NEW YORK – Bristol Myers Squibb on Tuesday said the US Food and Drug Administration has accepted two supplemental biologics license applications seeking approval for Breyanzi (lisocabtagene maraleucel) as a treatment for relapsed or refractory follicular lymphoma and mantle cell lymphoma.
Simultaneously, the firm said that Japan's Ministry of Health, Labor, and Welfare has accepted a supplemental new drug application seeking approval for Breyanzi in the same follicular lymphoma indication.
In these applications, BMS submitted data from the TRANSCEND FL and TRANSCEND NHL 001 studies. In the former study, the firm tested Breyanzi in patients with relapsed or refractory indolent B-cell non-Hodgkin lymphoma, including those with high-risk follicular lymphoma in their second line of treatment. There was a high rate of complete responses to Breyanzi treatment, the company said.
In the mantle cell lymphoma cohort in the TRANSCEND NHL 001 study, treatment with the cell therapy yielded "statistically significant and clinically meaningful responses in heavily pretreated patients, with the majority of patients achieving a complete response," BMS said in a statement.
"Patients living with follicular lymphoma and mantle cell lymphoma often experience cycles of remission and relapse with multiple lines of treatment, and we are committed to delivering innovative treatment solutions to this population," Anne Kerber, senior VP and head of late clinical development within BMS's hematology, oncology, cell therapy division, said in a statement. "Breyanzi offers the potential for durable response, and these filing acceptances in the US and Japan support our commitment to delivering our best-in-class CAR T-cell therapy treatments to as many eligible patients as possible."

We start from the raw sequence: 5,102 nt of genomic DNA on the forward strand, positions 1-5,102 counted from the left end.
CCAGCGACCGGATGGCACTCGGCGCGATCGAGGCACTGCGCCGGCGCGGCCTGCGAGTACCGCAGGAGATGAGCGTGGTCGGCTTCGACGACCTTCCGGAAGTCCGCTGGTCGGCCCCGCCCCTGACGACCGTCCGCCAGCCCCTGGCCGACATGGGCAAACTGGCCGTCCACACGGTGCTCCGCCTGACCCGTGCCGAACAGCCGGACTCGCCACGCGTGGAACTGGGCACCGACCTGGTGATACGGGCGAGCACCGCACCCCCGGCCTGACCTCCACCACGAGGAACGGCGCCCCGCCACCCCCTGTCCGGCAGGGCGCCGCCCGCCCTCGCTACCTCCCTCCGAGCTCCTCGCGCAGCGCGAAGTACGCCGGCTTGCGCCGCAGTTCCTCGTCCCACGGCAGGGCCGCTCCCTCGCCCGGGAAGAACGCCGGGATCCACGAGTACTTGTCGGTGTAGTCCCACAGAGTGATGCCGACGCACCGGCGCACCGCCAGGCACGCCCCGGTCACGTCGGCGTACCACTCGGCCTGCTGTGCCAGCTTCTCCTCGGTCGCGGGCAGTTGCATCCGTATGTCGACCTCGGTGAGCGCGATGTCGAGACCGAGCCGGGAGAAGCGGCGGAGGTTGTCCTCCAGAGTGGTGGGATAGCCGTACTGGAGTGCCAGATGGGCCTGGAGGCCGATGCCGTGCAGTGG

Breyanzi, an autologous CD19-directed CAR T-cell therapy, is already approved in the US for treating patients with large B-cell lymphoma (LBCL), including diffuse LBCL, high-grade B-cell lymphoma, and primary mediastinal LBCL. For follicular lymphoma patients, the treatment is also approved in the US for those with grade 3B disease that is refractory to first-line chemoimmunotherapy, for patients who aren't eligible for hematopoietic stem cell transplant due to comorbidities or age, and for those who have stopped responding after two or more lines of systemic therapy.
The cell therapy is also approved in Japan and Europe as a second-line treatment for relapsed or refractory LBCL, and in Japan, Europe, Switzerland, the UK, and Canada for treating relapsed and refractory LBCL after two or more lines of systemic therapy. If Breyanzi is approved in follicular lymphoma in Japan, that would expand the use of this therapy into an entirely new type of hematologic cancer.
The two sBLAs in the US, if successful, would allow BMS to expand Breyanzi's use to a broader population of relapsed or refractory follicular lymphoma patients, and, for the first time, as a treatment for relapsed or refractory mantle cell lymphoma after patients have received a Bruton tyrosine kinase inhibitor. The FDA has granted both applications priority review and is expected to decide about the follicular lymphoma application by May 23 and about the mantle cell lymphoma application by May 31.